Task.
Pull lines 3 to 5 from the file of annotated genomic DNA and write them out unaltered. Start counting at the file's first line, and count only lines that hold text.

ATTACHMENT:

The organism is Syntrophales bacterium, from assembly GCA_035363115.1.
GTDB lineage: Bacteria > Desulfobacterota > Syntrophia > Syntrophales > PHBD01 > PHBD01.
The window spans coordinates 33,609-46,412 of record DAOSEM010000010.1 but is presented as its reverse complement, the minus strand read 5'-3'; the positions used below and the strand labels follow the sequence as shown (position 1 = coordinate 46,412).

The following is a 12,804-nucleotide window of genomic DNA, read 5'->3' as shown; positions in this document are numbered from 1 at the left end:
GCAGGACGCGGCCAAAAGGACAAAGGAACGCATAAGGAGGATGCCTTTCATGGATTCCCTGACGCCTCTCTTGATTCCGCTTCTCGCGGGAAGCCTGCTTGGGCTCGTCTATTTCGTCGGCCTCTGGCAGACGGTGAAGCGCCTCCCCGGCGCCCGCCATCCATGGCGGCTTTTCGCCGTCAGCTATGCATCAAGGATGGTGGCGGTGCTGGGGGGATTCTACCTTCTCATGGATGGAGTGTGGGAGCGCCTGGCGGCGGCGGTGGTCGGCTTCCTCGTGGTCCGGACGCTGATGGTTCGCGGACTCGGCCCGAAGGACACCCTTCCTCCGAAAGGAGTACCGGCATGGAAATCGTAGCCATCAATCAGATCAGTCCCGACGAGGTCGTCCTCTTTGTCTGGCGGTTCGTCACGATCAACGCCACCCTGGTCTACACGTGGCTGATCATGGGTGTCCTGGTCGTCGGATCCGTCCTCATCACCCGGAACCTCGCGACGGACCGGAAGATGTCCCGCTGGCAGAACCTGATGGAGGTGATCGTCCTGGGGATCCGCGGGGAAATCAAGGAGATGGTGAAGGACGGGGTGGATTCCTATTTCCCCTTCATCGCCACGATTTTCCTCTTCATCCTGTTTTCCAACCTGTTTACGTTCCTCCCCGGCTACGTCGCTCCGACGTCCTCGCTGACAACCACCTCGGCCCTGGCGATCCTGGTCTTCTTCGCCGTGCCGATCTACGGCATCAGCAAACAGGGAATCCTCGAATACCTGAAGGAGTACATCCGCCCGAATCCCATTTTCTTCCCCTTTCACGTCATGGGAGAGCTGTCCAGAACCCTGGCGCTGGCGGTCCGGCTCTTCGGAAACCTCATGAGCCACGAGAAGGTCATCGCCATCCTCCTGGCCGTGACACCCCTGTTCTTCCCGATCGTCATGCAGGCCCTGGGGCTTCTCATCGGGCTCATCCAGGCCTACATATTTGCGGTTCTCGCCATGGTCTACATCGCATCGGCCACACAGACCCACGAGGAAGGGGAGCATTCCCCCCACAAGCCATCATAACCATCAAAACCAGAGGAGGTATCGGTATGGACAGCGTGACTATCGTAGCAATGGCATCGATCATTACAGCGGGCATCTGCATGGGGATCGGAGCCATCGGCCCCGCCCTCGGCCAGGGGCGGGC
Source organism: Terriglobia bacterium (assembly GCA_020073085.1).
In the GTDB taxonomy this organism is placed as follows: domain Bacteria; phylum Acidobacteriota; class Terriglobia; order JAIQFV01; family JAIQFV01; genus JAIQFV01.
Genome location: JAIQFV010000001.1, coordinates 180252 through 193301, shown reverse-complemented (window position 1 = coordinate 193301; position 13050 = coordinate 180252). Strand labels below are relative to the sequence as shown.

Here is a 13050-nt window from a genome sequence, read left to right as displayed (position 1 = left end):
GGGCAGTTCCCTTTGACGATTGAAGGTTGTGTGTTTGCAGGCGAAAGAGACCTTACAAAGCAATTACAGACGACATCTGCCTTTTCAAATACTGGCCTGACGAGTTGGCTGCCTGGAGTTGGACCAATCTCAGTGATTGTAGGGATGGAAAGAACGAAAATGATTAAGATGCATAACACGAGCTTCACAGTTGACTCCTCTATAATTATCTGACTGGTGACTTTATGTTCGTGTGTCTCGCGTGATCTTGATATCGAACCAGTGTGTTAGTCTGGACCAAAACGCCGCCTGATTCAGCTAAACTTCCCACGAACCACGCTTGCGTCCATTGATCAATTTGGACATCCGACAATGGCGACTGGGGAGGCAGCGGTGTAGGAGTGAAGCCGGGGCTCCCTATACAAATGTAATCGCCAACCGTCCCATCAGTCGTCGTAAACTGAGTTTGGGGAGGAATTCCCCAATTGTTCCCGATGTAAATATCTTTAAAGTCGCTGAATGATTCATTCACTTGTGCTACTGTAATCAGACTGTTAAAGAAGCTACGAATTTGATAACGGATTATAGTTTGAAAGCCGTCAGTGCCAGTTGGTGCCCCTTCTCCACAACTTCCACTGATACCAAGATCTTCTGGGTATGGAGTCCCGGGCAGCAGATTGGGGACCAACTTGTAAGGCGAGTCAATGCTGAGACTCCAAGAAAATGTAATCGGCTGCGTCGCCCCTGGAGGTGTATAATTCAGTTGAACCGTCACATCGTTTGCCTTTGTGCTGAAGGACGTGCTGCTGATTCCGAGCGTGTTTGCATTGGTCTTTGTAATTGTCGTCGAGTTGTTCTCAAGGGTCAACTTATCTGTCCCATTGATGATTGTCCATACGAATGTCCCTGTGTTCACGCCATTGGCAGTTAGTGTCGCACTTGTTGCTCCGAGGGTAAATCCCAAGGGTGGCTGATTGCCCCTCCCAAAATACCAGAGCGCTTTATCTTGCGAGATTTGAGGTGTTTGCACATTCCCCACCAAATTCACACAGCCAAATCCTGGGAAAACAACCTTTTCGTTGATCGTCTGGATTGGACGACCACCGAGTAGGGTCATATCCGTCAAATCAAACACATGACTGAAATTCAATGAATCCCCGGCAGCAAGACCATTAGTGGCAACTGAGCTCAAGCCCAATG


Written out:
The window spans coordinates 33,609-46,412 of record DAOSEM010000010.1 but is presented as its reverse complement, the minus strand read 5'-3'; the positions used below and the strand labels follow the sequence as shown (position 1 = coordinate 46,412).

The following is a 12,804-nucleotide window of genomic DNA, read 5'->3' as shown; positions in this document are numbered from 1 at the left end:
GCAGGACGCGGCCAAAAGGACAAAGGAACGCATAAGGAGGATGCCTTTCATGGATTCCCTGACGCCTCTCTTGATTCCGCTTCTCGCGGGAAGCCTGCTTGGGCTCGTCTATTTCGTCGGCCTCTGGCAGACGGTGAAGCGCCTCCCCGGCGCCCGCCATCCATGGCGGCTTTTCGCCGTCAGCTATGCATCAAGGATGGTGGCGGTGCTGGGGGGATTCTACCTTCTCATGGATGGAGTGTGGGAGCGCCTGGCGGCGGCGGTGGTCGGCTTCCTCGTGGTCCGGACGCTGATGGTTCGCGGACTCGGCCCGAAGGACACCCTTCCTCCGAAAGGAGTACCGGCATGGAAATCGTAGCCATCAATCAGATCAGTCCCGACGAGGTCGTCCTCTTTGTCTGGCGGTTCGTCACGATCAACGCCACCCTGGTCTACACGTGGCTGATCATGGGTGTCCTGGTCGTCGGATCCGTCCTCATCACCCGGAACCTCGCGACGGACCGGAAGATGTCCCGCTGGCAGAACCTGATGGAGGTGATCGTCCTGGGGATCCGCGGGGAAATCAAGGAGATGGTGAAGGACGGGGTGGATTCCTATTTCCCCTTCATCGCCACGATTTTCCTCTTCATCCTGTTTTCCAACCTGTTTACGTTCCTCCCCGGCTACGTCGCTCCGACGTCCTCGCTGACAACCACCTCGGCCCTGGCGATCCTGGTCTTCTTCGCCGTGCCGATCTACGGCATCAGCAAACAGGGAATCCTCGAATACCTGAAGGAGTACATCCGCCCGAATCCCATTTTCTTCCCCTTTCACGTCATGGGAGAGCTGTCCAGAACCCTGGCGCTGGCGGTCCGGCTCTTCGGAAACCTCATGAGCCACGAGAAGGTCATCGCCATCCTCCTGGCCGTGACACCCCTGTTCTTCCCGATCGTCATGCAGGCCCTGGGGCTTCTCATCGGGCTCATCCAGGCCTACATATTTGCGGTTCTCGCCATGGTCTACATCGCATCGGCCACACAGACCCACGAGGAAGGGGAGCATTCCCCCCACAAGCCATCATAACCATCAAAACCAGAGGAGGTATCGGTATGGACAGCGTGACTATCGTAGCAATGGCATCGATCATTACAGCGGGCATCTGCATGGGGATCGGAGCCATCGGCCCCGCCCTCGGCCAGGGGCGGGC